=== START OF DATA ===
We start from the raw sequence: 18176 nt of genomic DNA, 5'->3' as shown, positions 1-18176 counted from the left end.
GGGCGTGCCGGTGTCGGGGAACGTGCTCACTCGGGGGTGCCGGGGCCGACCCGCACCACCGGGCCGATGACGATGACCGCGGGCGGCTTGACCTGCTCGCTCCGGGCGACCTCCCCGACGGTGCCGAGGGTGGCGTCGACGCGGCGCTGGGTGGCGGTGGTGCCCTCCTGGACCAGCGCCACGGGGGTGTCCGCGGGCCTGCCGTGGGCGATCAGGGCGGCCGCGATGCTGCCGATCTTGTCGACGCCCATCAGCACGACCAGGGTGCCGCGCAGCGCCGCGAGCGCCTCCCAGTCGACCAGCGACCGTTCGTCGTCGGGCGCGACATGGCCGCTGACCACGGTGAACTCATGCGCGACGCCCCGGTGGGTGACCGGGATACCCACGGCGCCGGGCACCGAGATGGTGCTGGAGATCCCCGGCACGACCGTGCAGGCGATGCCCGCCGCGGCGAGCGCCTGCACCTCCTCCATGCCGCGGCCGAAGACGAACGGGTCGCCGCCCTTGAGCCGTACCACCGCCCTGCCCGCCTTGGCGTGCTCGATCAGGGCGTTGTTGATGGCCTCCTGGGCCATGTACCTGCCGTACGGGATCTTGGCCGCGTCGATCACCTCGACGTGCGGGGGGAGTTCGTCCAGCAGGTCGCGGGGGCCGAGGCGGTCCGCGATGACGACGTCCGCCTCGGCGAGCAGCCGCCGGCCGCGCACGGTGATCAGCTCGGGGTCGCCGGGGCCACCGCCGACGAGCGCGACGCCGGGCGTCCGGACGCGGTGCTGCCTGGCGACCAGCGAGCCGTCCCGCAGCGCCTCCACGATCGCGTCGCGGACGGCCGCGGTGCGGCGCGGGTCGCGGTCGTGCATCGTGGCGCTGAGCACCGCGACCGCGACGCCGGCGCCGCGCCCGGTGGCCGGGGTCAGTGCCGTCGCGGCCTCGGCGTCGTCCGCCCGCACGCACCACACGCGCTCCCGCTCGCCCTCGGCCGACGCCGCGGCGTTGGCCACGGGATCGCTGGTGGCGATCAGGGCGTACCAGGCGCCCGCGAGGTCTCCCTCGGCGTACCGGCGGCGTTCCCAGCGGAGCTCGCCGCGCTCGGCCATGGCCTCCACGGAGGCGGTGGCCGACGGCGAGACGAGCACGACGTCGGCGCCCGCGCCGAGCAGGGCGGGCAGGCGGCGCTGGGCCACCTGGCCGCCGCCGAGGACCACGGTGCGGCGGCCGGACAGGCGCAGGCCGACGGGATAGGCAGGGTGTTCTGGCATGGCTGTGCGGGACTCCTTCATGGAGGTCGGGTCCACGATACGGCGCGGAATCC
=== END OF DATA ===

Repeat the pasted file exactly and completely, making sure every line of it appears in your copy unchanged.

We start from the raw sequence: 18176 nt of genomic DNA, 5'->3' as shown, positions 1-18176 counted from the left end.
GGGCGTGCCGGTGTCGGGGAACGTGCTCACTCGGGGGTGCCGGGGCCGACCCGCACCACCGGGCCGATGACGATGACCGCGGGCGGCTTGACCTGCTCGCTCCGGGCGACCTCCCCGACGGTGCCGAGGGTGGCGTCGACGCGGCGCTGGGTGGCGGTGGTGCCCTCCTGGACCAGCGCCACGGGGGTGTCCGCGGGCCTGCCGTGGGCGATCAGGGCGGCCGCGATGCTGCCGATCTTGTCGACGCCCATCAGCACGACCAGGGTGCCGCGCAGCGCCGCGAGCGCCTCCCAGTCGACCAGCGACCGTTCGTCGTCGGGCGCGACATGGCCGCTGACCACGGTGAACTCATGCGCGACGCCCCGGTGGGTGACCGGGATACCCACGGCGCCGGGCACCGAGATGGTGCTGGAGATCCCCGGCACGACCGTGCAGGCGATGCCCGCCGCGGCGAGCGCCTGCACCTCCTCCATGCCGCGGCCGAAGACGAACGGGTCGCCGCCCTTGAGCCGTACCACCGCCCTGCCCGCCTTGGCGTGCTCGATCAGGGCGTTGTTGATGGCCTCCTGGGCCATGTACCTGCCGTACGGGATCTTGGCCGCGTCGATCACCTCGACGTGCGGGGGGAGTTCGTCCAGCAGGTCGCGGGGGCCGAGGCGGTCCGCGATGACGACGTCCGCCTCGGCGAGCAGCCGCCGGCCGCGCACGGTGATCAGCTCGGGGTCGCCGGGGCCACCGCCGACGAGCGCGACGCCGGGCGTCCGGACGCGGTGCTGCCTGGCGACCAGCGAGCCGTCCCGCAGCGCCTCCACGATCGCGTCGCGGACGGCCGCGGTGCGGCGCGGGTCGCGGTCGTGCATCGTGGCGCTGAGCACCGCGACCGCGACGCCGGCGCCGCGCCCGGTGGCCGGGGTCAGTGCCGTCGCGGCCTCGGCGTCGTCCGCCCGCACGCACCACACGCGCTCCCGCTCGCCCTCGGCCGACGCCGCGGCGTTGGCCACGGGATCGCTGGTGGCGATCAGGGCGTACCAGGCGCCCGCGAGGTCTCCCTCGGCGTACCGGCGGCGTTCCCAGCGGAGCTCGCCGCGCTCGGCCATGGCCTCCACGGAGGCGGTGGCCGACGGCGAGACGAGCACGACGTCGGCGCCCGCGCCGAGCAGGGCGGGCAGGCGGCGCTGGGCCACCTGGCCGCCGCCGAGGACCACGGTGCGGCGGCCGGACAGGCGCAGGCCGACGGGATAGGCAGGGTGTTCTGGCATGGCTGTGCGGGACTCCTTCATGGAGGTCGGGTCCACGATACGGCGCGGAATCC